Clause 27 — Requirement to wind up scheme in specified circumstances

Part of Nature – in the House of Commons am 1:00 pm ar 24 Chwefror 2015.

Danfonwch hysbysiad imi am ddadleuon fel hyn

Photo of Steve Webb Steve Webb The Minister of State, Department for Work and Pensions 1:00, 24 Chwefror 2015

I shall respond briefly to the issues that the hon. Gentleman has raised. I am grateful to him for his comments, and I should like to extend my thanks to our noble Friends in another place for bringing the Bill forward on our behalf. I also share his respect for his colleagues, Baroness Drake and Baroness Hollis, for their knowledge and their contribution to the debates.

As the hon. Gentleman says, the issue of whether the affirmative or negative procedure is used in regard to regulations in clause 8 was debated at length. He pointed out that Baroness Drake wanted the affirmative procedure to be used in all cases, while the Government originally planned always to use the negative procedure. The Government then responded to the views of the Delegated Powers and Regulatory Reform Committee and agreed that, on first use, the affirmative procedure would be used. Obviously we could say that everything should always be decided through the affirmative procedure, but there is a balance to be struck here. The Committee wanted that, but the Government do not consider that to be appropriate because we sometimes need the flexibility to act quickly if schemes are being inappropriately caught by the collective benefits definition.

There is always a trade-off in these circumstances. Sometimes in the world of pensions, things happen that we do not expect. People might be in the wrong place, for example, or their rights might be at risk or inappropriately protected, and the Government need to be able to move quickly rather than having to go through the rather lengthy parliamentary process that the affirmative procedure requires.

We accept, however, that clause 8 is a key provision and I can put on record that it is not our intention for members who are in schemes providing collective benefits, and subject to the provisions, suddenly to lose the important protection that the regulations made under part 2 of the Bill will provide. If the situation were to arise in which those protections were to be taken away, we would want to understand the situation and ensure that it was appropriate and necessary before taking action and laying regulations. As the hon. Gentleman said, even under the negative procedure there is scope for praying against the regulations if a particular concern should arise, and for a debate to take place.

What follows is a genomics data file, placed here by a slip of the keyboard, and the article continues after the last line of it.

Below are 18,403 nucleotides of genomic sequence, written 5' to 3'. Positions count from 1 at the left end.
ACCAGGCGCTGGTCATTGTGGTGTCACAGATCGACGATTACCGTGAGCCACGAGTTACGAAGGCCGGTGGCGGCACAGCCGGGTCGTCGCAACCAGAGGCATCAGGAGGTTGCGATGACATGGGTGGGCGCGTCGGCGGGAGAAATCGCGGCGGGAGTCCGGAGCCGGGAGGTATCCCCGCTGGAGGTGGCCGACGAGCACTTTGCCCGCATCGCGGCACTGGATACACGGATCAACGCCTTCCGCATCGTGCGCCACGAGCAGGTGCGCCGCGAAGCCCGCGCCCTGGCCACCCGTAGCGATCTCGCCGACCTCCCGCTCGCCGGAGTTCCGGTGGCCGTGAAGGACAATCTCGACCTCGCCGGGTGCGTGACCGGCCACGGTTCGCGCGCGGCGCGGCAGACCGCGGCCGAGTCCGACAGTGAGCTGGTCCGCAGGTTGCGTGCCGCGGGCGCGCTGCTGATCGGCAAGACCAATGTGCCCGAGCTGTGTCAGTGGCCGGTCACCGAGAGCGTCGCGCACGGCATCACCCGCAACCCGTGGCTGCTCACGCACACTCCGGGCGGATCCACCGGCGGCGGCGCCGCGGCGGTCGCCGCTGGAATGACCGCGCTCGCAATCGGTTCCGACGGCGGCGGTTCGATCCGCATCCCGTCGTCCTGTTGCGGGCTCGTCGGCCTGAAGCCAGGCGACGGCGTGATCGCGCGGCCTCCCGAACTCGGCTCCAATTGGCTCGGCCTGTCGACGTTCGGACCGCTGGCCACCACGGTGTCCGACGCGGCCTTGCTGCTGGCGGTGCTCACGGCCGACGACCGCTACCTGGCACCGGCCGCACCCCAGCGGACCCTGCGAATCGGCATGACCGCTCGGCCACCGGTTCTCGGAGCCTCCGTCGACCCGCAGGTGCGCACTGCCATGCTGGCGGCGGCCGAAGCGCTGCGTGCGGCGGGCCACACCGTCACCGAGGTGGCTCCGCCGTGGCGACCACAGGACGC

Most of my experience has been from the Opposition Benches, and during the passage of primary legislation, the Opposition always seem desperate for everything to be conducted under the affirmative procedure while the Government want nothing, but many of the affirmative statutory instruments that the hon. Gentleman and I have dealt with, over the past however many years it has been, have been over in 10 minutes. We get very exercised about the need for affirmative scrutiny, but when we get to that scrutiny, it can occasionally border on the desultory. I hope that we are striking the right balance in recognising that these are important matters and providing affirmative protection on the first use and further parliamentary scrutiny on any subsequent use through the normal processes.

The hon. Gentleman raised certain wider issues, but I am not sure that it is appropriate for me to go into them in great detail now. I recognise that he wants to strengthen the fiduciary duties of those who oversee pension schemes, and I am sure that that debate will continue. I believe that the new independent governance committees will mark a big step forward from where we have been in the past, and that they will provide scrutiny. I have talked to most of the major insurance companies in the past few weeks, and they are setting up their IGCs now. It is clear that they will be organisations with teeth and with serious people heading them, and that they will be listened to. We will also continue to keep the situation under review. With that, I commend Lords amendment 1 to the House.

Lords amendment 1 agreed to.

Lords amendments 2 to 9 agreed to.